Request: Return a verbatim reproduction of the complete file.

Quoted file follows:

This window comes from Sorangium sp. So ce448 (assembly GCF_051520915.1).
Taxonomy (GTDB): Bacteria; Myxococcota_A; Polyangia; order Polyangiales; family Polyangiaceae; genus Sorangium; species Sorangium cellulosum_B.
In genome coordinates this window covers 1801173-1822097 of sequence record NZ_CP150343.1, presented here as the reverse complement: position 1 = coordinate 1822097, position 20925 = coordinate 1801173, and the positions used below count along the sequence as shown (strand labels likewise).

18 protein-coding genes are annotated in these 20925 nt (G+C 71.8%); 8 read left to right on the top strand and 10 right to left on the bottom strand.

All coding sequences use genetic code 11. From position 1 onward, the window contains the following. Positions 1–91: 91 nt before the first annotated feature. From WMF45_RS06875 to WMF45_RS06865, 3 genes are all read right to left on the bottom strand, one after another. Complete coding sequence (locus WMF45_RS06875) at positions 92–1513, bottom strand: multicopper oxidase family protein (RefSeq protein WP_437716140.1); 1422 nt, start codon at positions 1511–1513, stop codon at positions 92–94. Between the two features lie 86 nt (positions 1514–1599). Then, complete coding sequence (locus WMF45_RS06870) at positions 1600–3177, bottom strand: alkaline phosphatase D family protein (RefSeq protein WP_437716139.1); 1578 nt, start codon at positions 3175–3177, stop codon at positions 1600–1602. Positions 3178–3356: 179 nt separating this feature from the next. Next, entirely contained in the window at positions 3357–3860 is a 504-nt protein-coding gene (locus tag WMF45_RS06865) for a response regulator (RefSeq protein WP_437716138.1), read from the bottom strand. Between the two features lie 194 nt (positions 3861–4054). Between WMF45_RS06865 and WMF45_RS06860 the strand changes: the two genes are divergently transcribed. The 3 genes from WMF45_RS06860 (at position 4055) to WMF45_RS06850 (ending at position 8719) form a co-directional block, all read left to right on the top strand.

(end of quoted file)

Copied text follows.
This window comes from Sorangium sp. So ce448 (assembly GCF_051520915.1).
Taxonomy (GTDB): Bacteria; Myxococcota_A; Polyangia; order Polyangiales; family Polyangiaceae; genus Sorangium; species Sorangium cellulosum_B.
In genome coordinates this window covers 1801173-1822097 of sequence record NZ_CP150343.1, presented here as the reverse complement: position 1 = coordinate 1822097, position 20925 = coordinate 1801173, and the positions used below count along the sequence as shown (strand labels likewise).

18 protein-coding genes are annotated in these 20925 nt (G+C 71.8%); 8 read left to right on the top strand and 10 right to left on the bottom strand.

All coding sequences use genetic code 11. From position 1 onward, the window contains the following. Positions 1–91: 91 nt before the first annotated feature. From WMF45_RS06875 to WMF45_RS06865, 3 genes are all read right to left on the bottom strand, one after another. Complete coding sequence (locus WMF45_RS06875) at positions 92–1513, bottom strand: multicopper oxidase family protein (RefSeq protein WP_437716140.1); 1422 nt, start codon at positions 1511–1513, stop codon at positions 92–94. Between the two features lie 86 nt (positions 1514–1599). Then, complete coding sequence (locus WMF45_RS06870) at positions 1600–3177, bottom strand: alkaline phosphatase D family protein (RefSeq protein WP_437716139.1); 1578 nt, start codon at positions 3175–3177, stop codon at positions 1600–1602. Positions 3178–3356: 179 nt separating this feature from the next. Next, entirely contained in the window at positions 3357–3860 is a 504-nt protein-coding gene (locus tag WMF45_RS06865) for a response regulator (RefSeq protein WP_437716138.1), read from the bottom strand. Between the two features lie 194 nt (positions 3861–4054). Between WMF45_RS06865 and WMF45_RS06860 the strand changes: the two genes are divergently transcribed. The 3 genes from WMF45_RS06860 (at position 4055) to WMF45_RS06850 (ending at position 8719) form a co-directional block, all read left to right on the top strand.